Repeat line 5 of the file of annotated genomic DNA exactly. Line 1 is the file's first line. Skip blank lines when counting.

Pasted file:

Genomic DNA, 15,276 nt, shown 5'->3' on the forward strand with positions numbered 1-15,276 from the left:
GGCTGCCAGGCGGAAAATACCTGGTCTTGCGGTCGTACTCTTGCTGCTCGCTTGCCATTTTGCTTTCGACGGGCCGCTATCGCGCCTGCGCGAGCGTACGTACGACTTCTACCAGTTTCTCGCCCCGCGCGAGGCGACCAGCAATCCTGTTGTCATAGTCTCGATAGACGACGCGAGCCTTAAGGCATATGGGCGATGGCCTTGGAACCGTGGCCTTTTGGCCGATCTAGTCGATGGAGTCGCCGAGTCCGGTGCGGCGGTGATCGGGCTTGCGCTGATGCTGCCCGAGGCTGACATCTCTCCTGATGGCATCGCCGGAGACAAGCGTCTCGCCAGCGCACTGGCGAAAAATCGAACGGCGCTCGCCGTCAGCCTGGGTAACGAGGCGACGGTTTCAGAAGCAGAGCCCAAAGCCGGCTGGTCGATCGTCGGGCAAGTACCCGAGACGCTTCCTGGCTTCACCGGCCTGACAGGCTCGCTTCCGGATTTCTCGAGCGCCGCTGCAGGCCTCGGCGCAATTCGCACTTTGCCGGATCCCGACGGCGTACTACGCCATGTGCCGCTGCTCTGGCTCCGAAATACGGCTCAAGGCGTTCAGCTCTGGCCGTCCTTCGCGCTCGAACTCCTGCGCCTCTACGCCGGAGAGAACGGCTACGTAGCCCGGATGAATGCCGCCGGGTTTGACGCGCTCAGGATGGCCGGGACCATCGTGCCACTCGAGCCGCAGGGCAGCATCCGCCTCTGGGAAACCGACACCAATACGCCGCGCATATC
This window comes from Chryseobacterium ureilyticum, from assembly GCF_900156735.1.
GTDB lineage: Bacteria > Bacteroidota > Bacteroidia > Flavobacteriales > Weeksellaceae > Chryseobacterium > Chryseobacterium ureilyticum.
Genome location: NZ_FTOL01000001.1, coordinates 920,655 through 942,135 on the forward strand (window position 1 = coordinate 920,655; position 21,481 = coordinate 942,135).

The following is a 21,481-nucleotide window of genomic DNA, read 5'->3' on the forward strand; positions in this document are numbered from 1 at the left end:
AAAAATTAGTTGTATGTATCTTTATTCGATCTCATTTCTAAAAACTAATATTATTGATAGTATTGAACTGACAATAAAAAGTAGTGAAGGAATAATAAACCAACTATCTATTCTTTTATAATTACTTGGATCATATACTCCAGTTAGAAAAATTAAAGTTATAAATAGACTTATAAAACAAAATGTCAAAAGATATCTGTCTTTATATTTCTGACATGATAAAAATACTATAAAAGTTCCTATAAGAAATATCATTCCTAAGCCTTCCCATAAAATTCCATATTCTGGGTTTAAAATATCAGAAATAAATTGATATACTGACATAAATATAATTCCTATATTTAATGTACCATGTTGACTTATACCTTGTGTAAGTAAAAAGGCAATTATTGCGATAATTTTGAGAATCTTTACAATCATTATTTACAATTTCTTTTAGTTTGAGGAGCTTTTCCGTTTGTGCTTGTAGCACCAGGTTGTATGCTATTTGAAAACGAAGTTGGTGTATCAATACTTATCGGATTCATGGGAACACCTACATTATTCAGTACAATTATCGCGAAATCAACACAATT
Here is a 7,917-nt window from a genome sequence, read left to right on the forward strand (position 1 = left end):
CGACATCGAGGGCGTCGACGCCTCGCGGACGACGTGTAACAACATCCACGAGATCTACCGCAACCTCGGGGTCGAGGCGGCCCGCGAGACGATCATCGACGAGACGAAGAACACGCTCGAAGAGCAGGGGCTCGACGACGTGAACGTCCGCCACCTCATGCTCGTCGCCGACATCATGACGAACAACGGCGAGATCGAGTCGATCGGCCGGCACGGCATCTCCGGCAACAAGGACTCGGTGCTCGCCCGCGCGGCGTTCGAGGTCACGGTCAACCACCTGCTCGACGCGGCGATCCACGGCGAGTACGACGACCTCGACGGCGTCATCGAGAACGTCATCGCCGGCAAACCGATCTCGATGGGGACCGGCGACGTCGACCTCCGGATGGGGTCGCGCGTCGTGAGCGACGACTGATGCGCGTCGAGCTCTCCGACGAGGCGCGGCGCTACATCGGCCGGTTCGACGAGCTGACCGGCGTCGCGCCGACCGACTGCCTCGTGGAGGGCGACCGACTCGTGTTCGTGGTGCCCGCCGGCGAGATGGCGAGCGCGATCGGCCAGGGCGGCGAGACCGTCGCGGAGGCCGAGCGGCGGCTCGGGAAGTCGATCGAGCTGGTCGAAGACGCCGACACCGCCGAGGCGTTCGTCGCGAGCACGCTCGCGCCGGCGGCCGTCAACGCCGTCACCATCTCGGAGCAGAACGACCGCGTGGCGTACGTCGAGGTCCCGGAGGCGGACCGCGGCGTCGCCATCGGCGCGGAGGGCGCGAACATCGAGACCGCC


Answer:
Genome location: NZ_FTOL01000001.1, coordinates 920,655 through 942,135 on the forward strand (window position 1 = coordinate 920,655; position 21,481 = coordinate 942,135).